Saturday May 12th 2018
By the time we have reached five years old we have figured out the two most important questions in the universe. By the time we reach 50, we have forgotten them.
The two questions are “Why?” and, “Who said so?”.
Some of you may have caught me wearing stripes with patterns. I don't do it to make a statement, maybe it's because I'm an artist, or just because that's what I wanted to wear that day. I do try to stay on colour palette, mostly. Somewhere, someone said “You can’t do that.” and we forgot to ask “Why?” (“Just No,” is not a good enough answer). Someone along the way told us that we cannot wear white after Labor day, that we shouldn't put patterns and Stripes together, that certain colors shouldn't sit next to each other and, that the color of the year is celery. Most of us have just accepted things as they are and not questioned them. We look with concern on the free thinking until we can tame them.
They make us uncomfortable. “Why?”
We've been told to follow the rules and to assume everything is factual and true and, that this is just the way it has to be. But I like to think that somewhere down the line, a human being decided this is what it's going to be and we listened and didn’t question.
Did you know? That brain death was invented to provide a term to allow human organ harvesting? Up until that time there's no such a word. We make them up all the time. If you've ever taken a class with me you will have heard many new words pop out of my mouth. Very fitting for what we are doing and therefore - memorable. Words like twiggery, dib dab, no poink poink , scumble. If I can make up words that make sense, other people have too; that's how we became the society we have become. It’s essentially a good plan. That way we all have guidelines we choose to live by and I like that.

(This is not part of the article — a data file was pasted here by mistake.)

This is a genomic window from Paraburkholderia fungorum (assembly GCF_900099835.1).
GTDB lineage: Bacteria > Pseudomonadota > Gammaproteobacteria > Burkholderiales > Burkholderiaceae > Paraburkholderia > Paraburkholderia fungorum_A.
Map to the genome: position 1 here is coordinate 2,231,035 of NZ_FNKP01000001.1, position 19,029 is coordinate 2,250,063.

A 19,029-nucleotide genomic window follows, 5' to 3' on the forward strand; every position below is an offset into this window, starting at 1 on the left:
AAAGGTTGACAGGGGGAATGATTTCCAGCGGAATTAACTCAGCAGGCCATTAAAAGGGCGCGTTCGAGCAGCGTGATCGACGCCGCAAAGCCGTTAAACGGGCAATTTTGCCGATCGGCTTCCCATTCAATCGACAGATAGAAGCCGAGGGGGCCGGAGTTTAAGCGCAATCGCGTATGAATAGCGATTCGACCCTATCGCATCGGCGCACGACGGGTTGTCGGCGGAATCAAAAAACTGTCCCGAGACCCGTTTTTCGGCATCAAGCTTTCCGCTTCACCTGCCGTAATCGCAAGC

Of course some things that have been made up by people are perfectly great and acceptable but, I am truly an advocate of thinking for yourself and not letting someone else think for you. It's dangerous to do that.
It's the NOT questioning part that scares me. I question aa often as I can. I ask “why?” and, I always, always, always, ask “who said so?”.
If we can get back to our five-year-old questioning selves, we might actually find some common ground and begin to like each other again. We might find the Wonder in the world and not think that everything's already been done and, we might also find some creative juices still waiting to find a way out to course through our body and … create a life of wonder ourselves.